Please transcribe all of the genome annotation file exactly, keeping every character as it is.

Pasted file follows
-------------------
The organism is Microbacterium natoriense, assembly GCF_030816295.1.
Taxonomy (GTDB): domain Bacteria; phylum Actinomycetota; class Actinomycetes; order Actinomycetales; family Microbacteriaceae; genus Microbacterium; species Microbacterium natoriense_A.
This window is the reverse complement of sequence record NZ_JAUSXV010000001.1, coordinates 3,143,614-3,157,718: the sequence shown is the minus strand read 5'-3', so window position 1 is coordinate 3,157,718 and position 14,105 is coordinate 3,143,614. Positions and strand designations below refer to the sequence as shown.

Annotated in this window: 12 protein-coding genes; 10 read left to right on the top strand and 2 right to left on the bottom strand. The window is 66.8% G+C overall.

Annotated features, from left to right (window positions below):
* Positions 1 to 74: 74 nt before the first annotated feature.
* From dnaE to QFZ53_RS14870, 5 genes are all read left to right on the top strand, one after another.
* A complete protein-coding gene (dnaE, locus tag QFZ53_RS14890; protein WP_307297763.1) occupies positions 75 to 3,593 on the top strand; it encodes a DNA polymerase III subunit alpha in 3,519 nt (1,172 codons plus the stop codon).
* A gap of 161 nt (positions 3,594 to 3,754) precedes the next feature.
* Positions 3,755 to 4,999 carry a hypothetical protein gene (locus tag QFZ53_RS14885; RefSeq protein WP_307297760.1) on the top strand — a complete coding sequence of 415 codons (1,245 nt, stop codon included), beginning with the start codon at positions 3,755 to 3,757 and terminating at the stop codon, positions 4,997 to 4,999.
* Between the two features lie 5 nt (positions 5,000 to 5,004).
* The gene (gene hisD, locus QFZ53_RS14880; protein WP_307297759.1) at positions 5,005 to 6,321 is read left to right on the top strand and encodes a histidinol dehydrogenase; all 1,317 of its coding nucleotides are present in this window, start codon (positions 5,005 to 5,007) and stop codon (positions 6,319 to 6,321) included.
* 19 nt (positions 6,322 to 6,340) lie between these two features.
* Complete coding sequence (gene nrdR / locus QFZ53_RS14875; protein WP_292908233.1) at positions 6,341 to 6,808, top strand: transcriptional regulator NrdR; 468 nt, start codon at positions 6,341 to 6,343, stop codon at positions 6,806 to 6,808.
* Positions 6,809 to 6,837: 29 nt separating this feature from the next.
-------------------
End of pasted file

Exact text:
The organism is Microbacterium natoriense, assembly GCF_030816295.1.
Taxonomy (GTDB): domain Bacteria; phylum Actinomycetota; class Actinomycetes; order Actinomycetales; family Microbacteriaceae; genus Microbacterium; species Microbacterium natoriense_A.
This window is the reverse complement of sequence record NZ_JAUSXV010000001.1, coordinates 3,143,614-3,157,718: the sequence shown is the minus strand read 5'-3', so window position 1 is coordinate 3,157,718 and position 14,105 is coordinate 3,143,614. Positions and strand designations below refer to the sequence as shown.

Annotated in this window: 12 protein-coding genes; 10 read left to right on the top strand and 2 right to left on the bottom strand. The window is 66.8% G+C overall.

Annotated features, from left to right (window positions below):
* Positions 1 to 74: 74 nt before the first annotated feature.
* From dnaE to QFZ53_RS14870, 5 genes are all read left to right on the top strand, one after another.
* A complete protein-coding gene (dnaE, locus tag QFZ53_RS14890; protein WP_307297763.1) occupies positions 75 to 3,593 on the top strand; it encodes a DNA polymerase III subunit alpha in 3,519 nt (1,172 codons plus the stop codon).
* A gap of 161 nt (positions 3,594 to 3,754) precedes the next feature.
* Positions 3,755 to 4,999 carry a hypothetical protein gene (locus tag QFZ53_RS14885; RefSeq protein WP_307297760.1) on the top strand — a complete coding sequence of 415 codons (1,245 nt, stop codon included), beginning with the start codon at positions 3,755 to 3,757 and terminating at the stop codon, positions 4,997 to 4,999.
* Between the two features lie 5 nt (positions 5,000 to 5,004).
* The gene (gene hisD, locus QFZ53_RS14880; protein WP_307297759.1) at positions 5,005 to 6,321 is read left to right on the top strand and encodes a histidinol dehydrogenase; all 1,317 of its coding nucleotides are present in this window, start codon (positions 5,005 to 5,007) and stop codon (positions 6,319 to 6,321) included.
* 19 nt (positions 6,322 to 6,340) lie between these two features.
* Complete coding sequence (gene nrdR / locus QFZ53_RS14875; protein WP_292908233.1) at positions 6,341 to 6,808, top strand: transcriptional regulator NrdR; 468 nt, start codon at positions 6,341 to 6,343, stop codon at positions 6,806 to 6,808.
* Positions 6,809 to 6,837: 29 nt separating this feature from the next.